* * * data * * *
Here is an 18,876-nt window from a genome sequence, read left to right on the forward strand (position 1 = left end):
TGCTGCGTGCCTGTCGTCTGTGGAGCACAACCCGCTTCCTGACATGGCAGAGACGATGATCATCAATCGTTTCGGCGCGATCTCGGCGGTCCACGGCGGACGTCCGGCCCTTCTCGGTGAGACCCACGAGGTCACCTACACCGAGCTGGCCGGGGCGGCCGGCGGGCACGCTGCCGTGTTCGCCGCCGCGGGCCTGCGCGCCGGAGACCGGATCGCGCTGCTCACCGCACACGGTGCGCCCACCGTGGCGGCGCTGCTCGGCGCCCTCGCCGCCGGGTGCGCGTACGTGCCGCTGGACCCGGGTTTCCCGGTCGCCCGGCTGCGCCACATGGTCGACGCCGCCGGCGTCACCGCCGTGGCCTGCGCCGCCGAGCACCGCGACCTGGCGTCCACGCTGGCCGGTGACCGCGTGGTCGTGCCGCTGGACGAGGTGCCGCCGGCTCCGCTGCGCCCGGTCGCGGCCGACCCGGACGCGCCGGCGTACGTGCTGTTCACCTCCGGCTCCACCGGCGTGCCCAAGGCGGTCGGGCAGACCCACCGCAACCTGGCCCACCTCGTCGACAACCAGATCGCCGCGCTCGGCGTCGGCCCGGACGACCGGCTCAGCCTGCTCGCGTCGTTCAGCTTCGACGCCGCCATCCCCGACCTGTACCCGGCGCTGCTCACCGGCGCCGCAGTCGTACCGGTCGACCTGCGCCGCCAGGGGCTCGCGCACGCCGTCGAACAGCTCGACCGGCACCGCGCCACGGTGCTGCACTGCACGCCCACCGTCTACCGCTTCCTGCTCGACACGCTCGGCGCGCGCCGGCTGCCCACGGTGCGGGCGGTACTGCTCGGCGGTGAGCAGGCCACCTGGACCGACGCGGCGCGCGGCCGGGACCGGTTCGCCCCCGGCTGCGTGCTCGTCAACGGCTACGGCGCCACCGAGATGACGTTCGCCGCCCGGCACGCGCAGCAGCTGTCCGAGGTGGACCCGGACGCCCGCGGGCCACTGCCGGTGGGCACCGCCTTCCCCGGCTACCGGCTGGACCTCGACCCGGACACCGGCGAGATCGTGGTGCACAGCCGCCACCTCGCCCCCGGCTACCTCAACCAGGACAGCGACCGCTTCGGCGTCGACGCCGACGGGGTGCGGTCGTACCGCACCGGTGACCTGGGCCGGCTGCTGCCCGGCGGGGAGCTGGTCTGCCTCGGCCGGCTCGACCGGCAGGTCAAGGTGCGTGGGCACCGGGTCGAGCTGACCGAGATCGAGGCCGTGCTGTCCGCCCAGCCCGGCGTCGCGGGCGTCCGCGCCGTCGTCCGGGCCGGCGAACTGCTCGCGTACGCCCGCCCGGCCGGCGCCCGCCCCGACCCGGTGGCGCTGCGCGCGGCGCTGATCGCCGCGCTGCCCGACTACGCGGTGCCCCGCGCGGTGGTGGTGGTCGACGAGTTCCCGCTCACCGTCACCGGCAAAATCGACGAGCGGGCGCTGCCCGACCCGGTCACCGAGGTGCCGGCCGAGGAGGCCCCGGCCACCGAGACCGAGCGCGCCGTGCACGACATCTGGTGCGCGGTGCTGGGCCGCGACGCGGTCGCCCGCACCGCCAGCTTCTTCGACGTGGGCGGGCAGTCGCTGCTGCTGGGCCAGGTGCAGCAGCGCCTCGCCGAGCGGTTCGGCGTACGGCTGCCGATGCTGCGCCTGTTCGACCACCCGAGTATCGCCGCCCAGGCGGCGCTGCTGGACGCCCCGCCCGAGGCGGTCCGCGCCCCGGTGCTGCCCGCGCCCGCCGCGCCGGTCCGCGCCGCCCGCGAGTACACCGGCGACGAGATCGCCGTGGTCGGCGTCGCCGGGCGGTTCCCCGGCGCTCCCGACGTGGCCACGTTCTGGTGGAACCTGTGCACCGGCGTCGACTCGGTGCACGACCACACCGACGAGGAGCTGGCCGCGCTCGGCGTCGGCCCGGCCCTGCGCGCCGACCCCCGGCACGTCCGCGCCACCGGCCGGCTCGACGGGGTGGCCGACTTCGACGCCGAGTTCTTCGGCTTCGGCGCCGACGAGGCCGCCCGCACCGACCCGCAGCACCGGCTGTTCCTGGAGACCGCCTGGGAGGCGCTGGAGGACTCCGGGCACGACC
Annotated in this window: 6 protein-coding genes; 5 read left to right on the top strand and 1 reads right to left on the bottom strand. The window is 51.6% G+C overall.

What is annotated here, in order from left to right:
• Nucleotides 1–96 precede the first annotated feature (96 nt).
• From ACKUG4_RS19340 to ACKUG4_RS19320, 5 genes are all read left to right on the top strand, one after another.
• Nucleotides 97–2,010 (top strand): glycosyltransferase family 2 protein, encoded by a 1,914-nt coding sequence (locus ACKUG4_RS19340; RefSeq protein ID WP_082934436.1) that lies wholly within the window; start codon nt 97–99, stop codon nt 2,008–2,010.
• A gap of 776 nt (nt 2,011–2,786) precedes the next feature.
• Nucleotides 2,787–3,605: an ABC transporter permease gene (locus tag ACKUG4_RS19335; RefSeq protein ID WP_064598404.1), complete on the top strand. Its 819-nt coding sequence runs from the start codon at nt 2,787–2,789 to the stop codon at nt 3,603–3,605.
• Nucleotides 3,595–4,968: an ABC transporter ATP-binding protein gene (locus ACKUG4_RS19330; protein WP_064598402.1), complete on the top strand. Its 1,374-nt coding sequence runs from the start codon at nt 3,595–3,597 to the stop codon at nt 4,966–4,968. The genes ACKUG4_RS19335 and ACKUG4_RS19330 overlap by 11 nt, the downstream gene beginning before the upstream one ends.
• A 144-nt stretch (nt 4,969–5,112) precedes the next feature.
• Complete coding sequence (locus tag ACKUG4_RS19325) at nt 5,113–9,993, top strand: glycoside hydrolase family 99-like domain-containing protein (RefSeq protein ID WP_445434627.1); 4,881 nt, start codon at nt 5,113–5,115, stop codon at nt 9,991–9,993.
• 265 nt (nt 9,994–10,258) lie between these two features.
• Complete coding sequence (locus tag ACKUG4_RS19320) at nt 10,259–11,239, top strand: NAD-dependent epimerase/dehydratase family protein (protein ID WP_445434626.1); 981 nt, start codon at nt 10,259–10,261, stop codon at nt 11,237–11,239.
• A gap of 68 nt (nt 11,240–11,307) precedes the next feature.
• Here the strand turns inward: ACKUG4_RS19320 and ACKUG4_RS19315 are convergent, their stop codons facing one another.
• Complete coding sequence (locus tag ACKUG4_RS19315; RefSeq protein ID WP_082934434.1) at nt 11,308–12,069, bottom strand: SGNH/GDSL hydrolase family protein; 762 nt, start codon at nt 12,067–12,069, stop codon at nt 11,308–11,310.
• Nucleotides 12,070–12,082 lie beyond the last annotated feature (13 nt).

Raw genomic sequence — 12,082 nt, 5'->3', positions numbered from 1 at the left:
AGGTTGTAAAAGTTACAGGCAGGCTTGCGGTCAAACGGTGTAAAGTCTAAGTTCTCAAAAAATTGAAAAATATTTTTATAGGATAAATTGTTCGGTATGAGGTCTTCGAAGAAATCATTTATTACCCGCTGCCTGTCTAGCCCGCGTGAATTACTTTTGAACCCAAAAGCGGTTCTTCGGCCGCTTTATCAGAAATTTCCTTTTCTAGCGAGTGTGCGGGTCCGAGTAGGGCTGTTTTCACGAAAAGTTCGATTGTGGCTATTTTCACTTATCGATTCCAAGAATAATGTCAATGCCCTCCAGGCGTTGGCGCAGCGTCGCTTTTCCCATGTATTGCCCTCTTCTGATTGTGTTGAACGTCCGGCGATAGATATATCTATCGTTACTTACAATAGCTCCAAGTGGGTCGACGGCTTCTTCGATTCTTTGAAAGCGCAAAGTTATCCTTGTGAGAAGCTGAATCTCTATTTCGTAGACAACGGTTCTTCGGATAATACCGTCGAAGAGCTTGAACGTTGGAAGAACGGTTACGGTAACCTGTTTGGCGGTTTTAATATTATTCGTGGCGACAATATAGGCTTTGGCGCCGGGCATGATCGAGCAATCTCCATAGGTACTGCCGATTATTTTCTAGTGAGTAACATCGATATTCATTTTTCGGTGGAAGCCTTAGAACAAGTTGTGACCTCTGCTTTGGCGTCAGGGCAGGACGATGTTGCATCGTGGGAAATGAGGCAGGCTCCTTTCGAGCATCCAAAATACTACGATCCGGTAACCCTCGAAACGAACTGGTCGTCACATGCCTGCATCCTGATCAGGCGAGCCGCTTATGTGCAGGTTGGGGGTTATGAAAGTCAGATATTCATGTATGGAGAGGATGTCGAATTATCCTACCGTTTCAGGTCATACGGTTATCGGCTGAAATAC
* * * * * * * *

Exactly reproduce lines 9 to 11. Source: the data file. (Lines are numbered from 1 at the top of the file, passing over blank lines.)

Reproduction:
• Nucleotides 2,787–3,605: an ABC transporter permease gene (locus tag ACKUG4_RS19335; RefSeq protein ID WP_064598404.1), complete on the top strand. Its 819-nt coding sequence runs from the start codon at nt 2,787–2,789 to the stop codon at nt 3,603–3,605.
• Nucleotides 3,595–4,968: an ABC transporter ATP-binding protein gene (locus ACKUG4_RS19330; protein WP_064598402.1), complete on the top strand. Its 1,374-nt coding sequence runs from the start codon at nt 3,595–3,597 to the stop codon at nt 4,966–4,968. The genes ACKUG4_RS19335 and ACKUG4_RS19330 overlap by 11 nt, the downstream gene beginning before the upstream one ends.
• A 144-nt stretch (nt 4,969–5,112) precedes the next feature.